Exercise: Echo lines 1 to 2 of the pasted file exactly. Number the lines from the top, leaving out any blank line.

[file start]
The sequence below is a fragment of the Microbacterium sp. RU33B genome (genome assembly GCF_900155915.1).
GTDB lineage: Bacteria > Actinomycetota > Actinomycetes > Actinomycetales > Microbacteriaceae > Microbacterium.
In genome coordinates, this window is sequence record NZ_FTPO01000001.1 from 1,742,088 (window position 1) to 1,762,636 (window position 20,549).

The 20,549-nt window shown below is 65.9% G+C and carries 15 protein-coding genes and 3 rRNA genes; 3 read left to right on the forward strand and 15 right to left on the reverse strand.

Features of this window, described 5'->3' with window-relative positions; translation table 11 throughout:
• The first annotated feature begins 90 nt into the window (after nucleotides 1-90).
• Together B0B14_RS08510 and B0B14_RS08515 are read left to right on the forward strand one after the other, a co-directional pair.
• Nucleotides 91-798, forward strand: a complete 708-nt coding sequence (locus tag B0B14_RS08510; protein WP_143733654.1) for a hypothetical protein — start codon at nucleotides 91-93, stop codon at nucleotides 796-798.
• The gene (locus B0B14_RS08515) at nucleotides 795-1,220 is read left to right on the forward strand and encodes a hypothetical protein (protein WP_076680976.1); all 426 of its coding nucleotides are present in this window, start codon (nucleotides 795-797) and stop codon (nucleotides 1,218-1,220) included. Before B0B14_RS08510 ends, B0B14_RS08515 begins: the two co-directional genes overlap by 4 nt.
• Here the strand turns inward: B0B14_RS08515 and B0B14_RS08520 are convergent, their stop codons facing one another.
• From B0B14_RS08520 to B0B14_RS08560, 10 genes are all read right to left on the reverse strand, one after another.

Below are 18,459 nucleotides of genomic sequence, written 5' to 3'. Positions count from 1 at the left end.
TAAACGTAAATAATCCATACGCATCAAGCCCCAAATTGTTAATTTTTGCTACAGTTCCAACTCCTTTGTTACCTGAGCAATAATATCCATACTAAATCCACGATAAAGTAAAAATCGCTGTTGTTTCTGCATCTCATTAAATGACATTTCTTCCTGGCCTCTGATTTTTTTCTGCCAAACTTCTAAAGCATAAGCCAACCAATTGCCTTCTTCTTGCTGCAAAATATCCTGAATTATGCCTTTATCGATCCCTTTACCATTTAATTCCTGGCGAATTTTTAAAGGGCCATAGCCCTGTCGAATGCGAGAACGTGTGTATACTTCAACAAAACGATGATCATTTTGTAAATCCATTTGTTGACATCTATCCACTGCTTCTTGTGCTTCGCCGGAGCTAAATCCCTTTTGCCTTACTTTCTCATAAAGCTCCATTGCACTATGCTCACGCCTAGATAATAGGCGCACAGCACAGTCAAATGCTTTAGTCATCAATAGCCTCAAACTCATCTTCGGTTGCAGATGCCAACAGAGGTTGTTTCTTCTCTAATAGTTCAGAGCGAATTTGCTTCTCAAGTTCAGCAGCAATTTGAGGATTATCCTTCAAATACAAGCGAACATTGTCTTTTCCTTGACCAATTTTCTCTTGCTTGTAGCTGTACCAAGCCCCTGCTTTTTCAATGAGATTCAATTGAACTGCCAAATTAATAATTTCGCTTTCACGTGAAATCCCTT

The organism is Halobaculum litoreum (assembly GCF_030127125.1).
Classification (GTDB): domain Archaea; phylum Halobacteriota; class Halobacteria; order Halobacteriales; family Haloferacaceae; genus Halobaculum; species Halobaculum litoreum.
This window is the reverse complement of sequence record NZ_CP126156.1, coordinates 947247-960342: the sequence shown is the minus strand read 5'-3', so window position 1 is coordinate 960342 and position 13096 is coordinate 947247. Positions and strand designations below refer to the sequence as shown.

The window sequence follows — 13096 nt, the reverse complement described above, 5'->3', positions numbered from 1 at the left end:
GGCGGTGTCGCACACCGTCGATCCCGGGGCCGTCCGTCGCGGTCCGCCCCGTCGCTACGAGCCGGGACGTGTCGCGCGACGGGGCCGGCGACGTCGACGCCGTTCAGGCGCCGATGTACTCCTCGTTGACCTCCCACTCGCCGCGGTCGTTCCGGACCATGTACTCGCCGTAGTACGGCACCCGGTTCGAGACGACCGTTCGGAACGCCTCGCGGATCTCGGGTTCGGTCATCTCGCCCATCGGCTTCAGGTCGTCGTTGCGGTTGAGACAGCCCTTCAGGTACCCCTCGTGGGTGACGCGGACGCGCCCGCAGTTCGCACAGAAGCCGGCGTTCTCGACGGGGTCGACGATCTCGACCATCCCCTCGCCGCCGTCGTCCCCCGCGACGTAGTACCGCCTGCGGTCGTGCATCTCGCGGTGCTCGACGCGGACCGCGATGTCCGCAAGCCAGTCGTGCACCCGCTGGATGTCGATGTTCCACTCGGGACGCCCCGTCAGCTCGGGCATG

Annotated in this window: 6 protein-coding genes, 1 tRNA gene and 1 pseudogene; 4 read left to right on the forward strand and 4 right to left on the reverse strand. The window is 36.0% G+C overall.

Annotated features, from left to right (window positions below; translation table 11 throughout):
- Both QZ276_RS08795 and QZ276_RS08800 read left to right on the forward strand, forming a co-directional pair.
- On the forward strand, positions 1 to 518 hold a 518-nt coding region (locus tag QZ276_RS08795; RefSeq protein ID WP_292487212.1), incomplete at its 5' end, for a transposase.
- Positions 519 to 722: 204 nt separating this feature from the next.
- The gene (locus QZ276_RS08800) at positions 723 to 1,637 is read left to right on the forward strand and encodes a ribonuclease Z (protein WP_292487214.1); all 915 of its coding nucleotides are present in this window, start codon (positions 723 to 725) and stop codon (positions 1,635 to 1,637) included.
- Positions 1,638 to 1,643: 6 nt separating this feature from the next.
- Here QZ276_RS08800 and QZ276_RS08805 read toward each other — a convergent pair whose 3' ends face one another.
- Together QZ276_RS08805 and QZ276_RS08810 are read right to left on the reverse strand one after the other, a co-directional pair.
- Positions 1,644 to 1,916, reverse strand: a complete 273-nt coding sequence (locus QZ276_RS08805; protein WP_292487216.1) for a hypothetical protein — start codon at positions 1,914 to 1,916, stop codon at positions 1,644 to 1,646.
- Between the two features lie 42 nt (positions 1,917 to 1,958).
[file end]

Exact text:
The sequence below is a fragment of the Microbacterium sp. RU33B genome (genome assembly GCF_900155915.1).
GTDB lineage: Bacteria > Actinomycetota > Actinomycetes > Actinomycetales > Microbacteriaceae > Microbacterium.